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Hot Springs: A Novel (Earl Swagger) Mass Market Paperback – July 26, 2011


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Product Details

  • Series: Earl Swagger
  • Mass Market Paperback: 576 pages
  • Publisher: Pocket Star; Reprint edition (July 26, 2011)
  • Language: English
  • ISBN-10: 1451627238
  • ISBN-13: 978-1451627237
  • Product Dimensions: 7.6 x 4.2 x 1.3 inches
  • Shipping Weight: 12.6 ounces (View shipping rates and policies)
  • Average Customer Review: 4.3 out of 5 stars  See all reviews (174 customer reviews)
  • Amazon Best Sellers Rank: #157,810 in Books (See Top 100 in Books)

Editorial Reviews

Amazon.com Review

You can get anything you want in postwar Hot Springs, Arkansas--girls, gambling, drugs, or booze--courtesy of gangster Owney Madden, a picaresque character who affects jodhpurs, ascots, and an English accent to disguise his origins in New York's Hell's Kitchen. A county prosecutor, ambitious for higher office, sees Madden's destruction as the key to his political future, and he thinks Medal of Honor winner Earl Swagger is the right man to break Madden's stranglehold on the corrupt city.

A decent man haunted by his warrior past as well as the memory of his suffering at the hands of an abusive father, Earl yearns for the peace and quiet of domesticity with his wife Junie and the child she carries. But his need for "the hot pounding of the gun, the furious intensity of it all," is even more compelling. Earl's fearlessness in the face of danger is his defense against guilt over having survived both the war and his father's cruelty. Tasked with training a commando cadre to destroy Madden's criminal enterprise, Earl finds a way to channel his violent nature in the service of justice, despite his suspicions about his boss's political agenda, which threatens to compromise his assignment and destroy his team.

A prequel to Stephen Hunter's three well-reviewed suspense thrillers starring Earl's son, former marine sniper Bob Lee Swagger (Point of Impact, Black Light, Dirty White Boys), Hot Springs is bloody, hard-boiled fiction at its best. Hunter's precise descriptions of combat, hardware, and commando training are rendered in spare, uncluttered prose, and the melodrama around a key subplot--Earl's tangled, love-hate relationship with his murdered father--enhances rather than detracts from the novel's superb pacing and powerful narrative. Another subplot, involving Madden's rivalry with Bugsy Siegel, whose plan to create a rival sin city in Las Vegas threatens his own prominence, is less successful, but that's a minor quibble. While it's the only part of Hot Springs that doesn't fully engage the reader, it highlights Hunter's verisimilitude in depicting the heady post-World War II era. This is a highly readable book that should send grateful fans to Hunter's backlist as soon as they've turned the last page. --Jane Adams --This text refers to the Hardcover edition.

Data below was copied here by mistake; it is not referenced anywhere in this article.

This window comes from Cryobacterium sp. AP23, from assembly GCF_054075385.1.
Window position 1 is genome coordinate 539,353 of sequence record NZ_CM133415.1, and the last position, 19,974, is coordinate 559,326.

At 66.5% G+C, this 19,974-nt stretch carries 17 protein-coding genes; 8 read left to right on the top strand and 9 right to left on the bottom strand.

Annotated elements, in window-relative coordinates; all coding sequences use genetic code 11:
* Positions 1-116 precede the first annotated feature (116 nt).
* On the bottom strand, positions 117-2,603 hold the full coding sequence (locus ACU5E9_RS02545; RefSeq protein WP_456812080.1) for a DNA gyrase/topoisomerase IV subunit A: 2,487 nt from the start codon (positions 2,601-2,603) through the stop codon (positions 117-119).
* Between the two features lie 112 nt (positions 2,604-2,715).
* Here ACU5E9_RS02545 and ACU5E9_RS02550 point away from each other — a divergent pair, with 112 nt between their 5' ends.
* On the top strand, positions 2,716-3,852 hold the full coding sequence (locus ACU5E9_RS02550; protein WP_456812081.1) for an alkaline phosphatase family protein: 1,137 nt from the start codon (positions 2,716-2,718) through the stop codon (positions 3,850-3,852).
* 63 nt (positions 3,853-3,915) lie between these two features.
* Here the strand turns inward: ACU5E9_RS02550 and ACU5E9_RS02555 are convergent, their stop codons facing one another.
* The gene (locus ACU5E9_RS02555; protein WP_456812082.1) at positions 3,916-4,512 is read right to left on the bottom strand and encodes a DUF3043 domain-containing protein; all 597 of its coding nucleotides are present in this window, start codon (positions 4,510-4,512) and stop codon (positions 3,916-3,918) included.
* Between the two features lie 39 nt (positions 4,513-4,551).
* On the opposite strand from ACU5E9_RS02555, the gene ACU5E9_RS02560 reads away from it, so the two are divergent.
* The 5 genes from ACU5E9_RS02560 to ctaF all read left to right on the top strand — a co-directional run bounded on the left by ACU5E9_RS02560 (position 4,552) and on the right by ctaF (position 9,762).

From Publishers Weekly

Furnished with brilliant period detail and a dynamo of a lead character, this big, brawny crime drama recountsDin highly fictionalized formDthe true story of the backlash against corruption and decadence in Hot Springs, Ark., during the years following WWII. Bobby Lee Swagger, the Vietnam vet hero of three of Hunter's previous books (most recently, Time to Hunt), is here supplanted as protagonist by his father. Earl Swagger, a fierce, highly decorated WWII Pacific theater warrior, is a man haunted by the horrors of war, as well as by the abuse he suffered as a child at the hands of his brutal father. Recruited by the district attorney in Hot Springs to help break the hold of mob boss Owney Maddox on the city, Earl, assisted by his team of "Jayhawkers," raids several casinos and whorehouses. He is unaware that he's being betrayed by elements within his unit and by outside forces he thought were on his side. Meanwhile, Earl's personal life is in tattersDhis wife is suffering through a perilous pregnancy and he can barely go a minute without mulling over his wartime sins. And he can't stop thinking back on life with his cruel, enigmatic father, his drunken mother, and his helpless younger brother, who committed suicide at 15 to escape it all. Hunter, a film critic for the Washington Post, has written a powerful, sweeping story, one that effectively deals with multiple themes: the anguish of war vets, deep-seated racism, and fairness and duty in personal and professional life. His prose, including some wonderful stretches of backwoods dialect and gritty scenes of physical and emotional turmoil, has that rare visual quality that takes the action off the page and into the mind. Agent, Esther Newberg at ICM. 200,000 first printing; optioned for film by Miramax; 8-city author tour. (July)